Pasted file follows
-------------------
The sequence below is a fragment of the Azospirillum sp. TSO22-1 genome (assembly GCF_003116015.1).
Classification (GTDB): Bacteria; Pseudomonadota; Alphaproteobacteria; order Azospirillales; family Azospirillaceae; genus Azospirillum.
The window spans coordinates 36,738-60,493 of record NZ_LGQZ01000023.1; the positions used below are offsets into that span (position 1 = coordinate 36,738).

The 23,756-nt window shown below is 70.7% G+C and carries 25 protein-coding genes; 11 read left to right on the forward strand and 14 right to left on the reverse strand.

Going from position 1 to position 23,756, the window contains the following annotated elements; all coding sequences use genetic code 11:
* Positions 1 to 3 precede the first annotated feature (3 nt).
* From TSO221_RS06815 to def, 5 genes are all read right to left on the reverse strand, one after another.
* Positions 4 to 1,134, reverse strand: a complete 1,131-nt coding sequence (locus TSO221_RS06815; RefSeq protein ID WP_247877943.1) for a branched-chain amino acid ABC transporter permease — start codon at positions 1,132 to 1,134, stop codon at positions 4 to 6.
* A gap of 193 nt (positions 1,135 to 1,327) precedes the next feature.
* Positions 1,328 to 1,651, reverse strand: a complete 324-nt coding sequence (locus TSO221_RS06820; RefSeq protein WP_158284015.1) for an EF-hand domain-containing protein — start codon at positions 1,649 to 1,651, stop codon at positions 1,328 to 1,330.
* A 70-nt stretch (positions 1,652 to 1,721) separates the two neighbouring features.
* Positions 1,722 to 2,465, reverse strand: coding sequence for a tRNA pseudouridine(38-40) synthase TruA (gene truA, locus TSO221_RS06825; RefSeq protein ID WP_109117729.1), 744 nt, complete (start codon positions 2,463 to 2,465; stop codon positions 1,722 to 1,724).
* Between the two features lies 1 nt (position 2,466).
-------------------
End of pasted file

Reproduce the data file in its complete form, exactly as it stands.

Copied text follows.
The sequence below is a fragment of the Azospirillum sp. TSO22-1 genome (assembly GCF_003116015.1).
Classification (GTDB): Bacteria; Pseudomonadota; Alphaproteobacteria; order Azospirillales; family Azospirillaceae; genus Azospirillum.
The window spans coordinates 36,738-60,493 of record NZ_LGQZ01000023.1; the positions used below are offsets into that span (position 1 = coordinate 36,738).

The 23,756-nt window shown below is 70.7% G+C and carries 25 protein-coding genes; 11 read left to right on the forward strand and 14 right to left on the reverse strand.

Going from position 1 to position 23,756, the window contains the following annotated elements; all coding sequences use genetic code 11:
* Positions 1 to 3 precede the first annotated feature (3 nt).
* From TSO221_RS06815 to def, 5 genes are all read right to left on the reverse strand, one after another.
* Positions 4 to 1,134, reverse strand: a complete 1,131-nt coding sequence (locus TSO221_RS06815; RefSeq protein ID WP_247877943.1) for a branched-chain amino acid ABC transporter permease — start codon at positions 1,132 to 1,134, stop codon at positions 4 to 6.
* A gap of 193 nt (positions 1,135 to 1,327) precedes the next feature.
* Positions 1,328 to 1,651, reverse strand: a complete 324-nt coding sequence (locus TSO221_RS06820; RefSeq protein WP_158284015.1) for an EF-hand domain-containing protein — start codon at positions 1,649 to 1,651, stop codon at positions 1,328 to 1,330.
* A 70-nt stretch (positions 1,652 to 1,721) separates the two neighbouring features.
* Positions 1,722 to 2,465, reverse strand: coding sequence for a tRNA pseudouridine(38-40) synthase TruA (gene truA, locus TSO221_RS06825; RefSeq protein ID WP_109117729.1), 744 nt, complete (start codon positions 2,463 to 2,465; stop codon positions 1,722 to 1,724).
* Between the two features lies 1 nt (position 2,466).